Novel transgenic method discovered to fight malaria
The scientists from the University of Maryland and Burkina Faso’s IRSS research institute have genetically engineered a fungus that rapidly kills malaria-spreading mosquitoes. Strain of the fungus Metarhizhium pingshaense, which infects mosquitoes in the wild, was genetically modified to produce a toxin found in the venom of the Australian Blue Mountains funnel-web spider. The resultant genetically engineered variety of the toxic fungus, has the potential to crash populations of malaria-spreading female Anopheles mosquito, also validated by trials in Burkina Faso. Malaria is a life-threatening disease with vast majority of cases in Africa and hitherto the methods to target malaria causing mosquitoes were limited to chemical insecticides. The new biocidal method may solve problems of insecticide resistance and sets a precedent for other transgenic methods..

Development of hybrid nano-bio organisms for carbon sequestration
Researchers from University of Colorado Boulder have developed nanobio-hybrid organisms which are capable of consuming atmospheric gases, such as carbon-dioxide and nitrogen. The hybrid nano-bio organisms were created using light-activated quantum dots to destroy particular enzymes within microbial cells. The given technique will play a positive role in carbon sequestration and eco-friendly production of products such as biodegradable plastics, gasoline, ammonia and biodiesel.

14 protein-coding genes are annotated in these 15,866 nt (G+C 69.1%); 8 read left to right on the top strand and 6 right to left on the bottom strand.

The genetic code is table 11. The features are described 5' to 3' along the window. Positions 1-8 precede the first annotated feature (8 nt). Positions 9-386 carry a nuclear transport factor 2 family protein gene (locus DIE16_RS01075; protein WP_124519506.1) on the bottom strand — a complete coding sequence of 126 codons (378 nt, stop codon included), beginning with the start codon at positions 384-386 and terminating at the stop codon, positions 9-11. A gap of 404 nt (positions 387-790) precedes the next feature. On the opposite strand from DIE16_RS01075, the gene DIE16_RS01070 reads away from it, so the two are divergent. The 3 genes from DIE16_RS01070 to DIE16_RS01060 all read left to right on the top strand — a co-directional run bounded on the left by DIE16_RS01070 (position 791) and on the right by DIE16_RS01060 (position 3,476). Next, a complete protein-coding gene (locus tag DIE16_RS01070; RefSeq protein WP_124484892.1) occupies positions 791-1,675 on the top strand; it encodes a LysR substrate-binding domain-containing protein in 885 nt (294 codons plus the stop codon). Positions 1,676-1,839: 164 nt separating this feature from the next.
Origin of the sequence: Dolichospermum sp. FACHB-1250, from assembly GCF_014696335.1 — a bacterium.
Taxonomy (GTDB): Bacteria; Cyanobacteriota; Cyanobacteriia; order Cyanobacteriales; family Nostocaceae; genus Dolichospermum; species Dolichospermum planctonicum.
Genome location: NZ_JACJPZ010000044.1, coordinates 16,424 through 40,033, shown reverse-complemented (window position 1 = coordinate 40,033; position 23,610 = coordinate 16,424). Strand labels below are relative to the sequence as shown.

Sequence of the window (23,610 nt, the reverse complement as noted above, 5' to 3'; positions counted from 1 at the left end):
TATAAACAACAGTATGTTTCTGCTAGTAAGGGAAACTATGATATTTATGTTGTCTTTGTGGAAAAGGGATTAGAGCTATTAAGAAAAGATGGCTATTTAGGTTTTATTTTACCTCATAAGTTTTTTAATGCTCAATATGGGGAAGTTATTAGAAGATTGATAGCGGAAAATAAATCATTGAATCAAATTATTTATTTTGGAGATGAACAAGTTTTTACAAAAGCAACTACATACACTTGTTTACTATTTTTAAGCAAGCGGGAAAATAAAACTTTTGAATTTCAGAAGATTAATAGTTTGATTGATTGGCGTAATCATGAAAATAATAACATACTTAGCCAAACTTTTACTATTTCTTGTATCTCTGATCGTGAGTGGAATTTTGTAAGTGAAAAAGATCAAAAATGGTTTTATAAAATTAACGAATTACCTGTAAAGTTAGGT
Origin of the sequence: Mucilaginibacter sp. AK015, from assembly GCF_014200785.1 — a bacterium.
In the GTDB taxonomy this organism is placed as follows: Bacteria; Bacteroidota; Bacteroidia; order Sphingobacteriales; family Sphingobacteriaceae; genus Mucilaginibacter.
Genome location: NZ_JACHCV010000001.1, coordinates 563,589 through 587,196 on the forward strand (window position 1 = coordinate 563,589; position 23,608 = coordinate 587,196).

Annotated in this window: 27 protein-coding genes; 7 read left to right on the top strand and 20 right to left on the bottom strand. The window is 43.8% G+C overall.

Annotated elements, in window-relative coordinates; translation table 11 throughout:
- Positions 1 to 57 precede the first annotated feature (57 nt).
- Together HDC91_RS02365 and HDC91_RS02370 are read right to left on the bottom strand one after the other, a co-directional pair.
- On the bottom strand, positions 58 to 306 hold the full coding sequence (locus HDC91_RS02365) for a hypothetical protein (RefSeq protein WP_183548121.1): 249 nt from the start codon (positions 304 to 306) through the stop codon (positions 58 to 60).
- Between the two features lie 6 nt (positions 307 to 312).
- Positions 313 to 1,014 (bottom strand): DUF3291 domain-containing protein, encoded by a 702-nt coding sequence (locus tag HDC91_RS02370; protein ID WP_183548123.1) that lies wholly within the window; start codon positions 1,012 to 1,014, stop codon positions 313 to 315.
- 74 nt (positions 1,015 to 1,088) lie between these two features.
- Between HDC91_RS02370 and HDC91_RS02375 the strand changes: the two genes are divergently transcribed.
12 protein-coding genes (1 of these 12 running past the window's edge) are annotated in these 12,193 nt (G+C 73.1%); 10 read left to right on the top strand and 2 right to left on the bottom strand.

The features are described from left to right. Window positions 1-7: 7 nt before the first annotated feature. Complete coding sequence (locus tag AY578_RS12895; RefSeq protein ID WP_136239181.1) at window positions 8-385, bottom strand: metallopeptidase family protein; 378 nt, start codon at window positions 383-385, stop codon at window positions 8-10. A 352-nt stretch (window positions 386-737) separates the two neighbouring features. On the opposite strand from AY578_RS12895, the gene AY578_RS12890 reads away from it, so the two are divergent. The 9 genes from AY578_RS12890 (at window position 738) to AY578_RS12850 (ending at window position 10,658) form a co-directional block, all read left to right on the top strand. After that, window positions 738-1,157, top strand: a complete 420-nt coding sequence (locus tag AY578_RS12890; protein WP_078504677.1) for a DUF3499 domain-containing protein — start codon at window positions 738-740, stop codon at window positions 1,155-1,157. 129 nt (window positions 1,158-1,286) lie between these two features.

Antimicrobial compounds synthesised from scorpion venom
Researchers from Stanford University, USA and Mexico have found that the venom of scorpion, native to Eastern Mexico, contains two colour-changing compounds that could help fight bacterial infections. They isolated the compounds in the scorpion's (D. melici) venom, and also synthesized them in the lab. The experiment verified that the lab-made versions killed staphylococcus and drug-resistant tuberculosis bacteria in tissue samples. The findings highlight huge pharmacological potential in the toxins of scorpions, snakes, snails and other poisonous creatures found in many developing countries.

Researchers develop vaccine to protect against Alzheimer’s
Alzheimer’s disease is a progressive memory disorder that affects affecting 43 million people worldwide. It arises partly from accumulations of a protein called tau which disrupts the ability of neurons to communicate with one another. A team at University of New Mexico, led by Dr. Kiran Bhaskar,  researchers have developed a vaccine that could prevent the formation of the tau protein tangles and potentially prevent the cognitive decline typically seen in Alzheimer’s patients. Efforts are made by AgilVax Inc., a company formed to commercialize the VLP technology, and STC.UNM (UNM’s technology commercialization arm).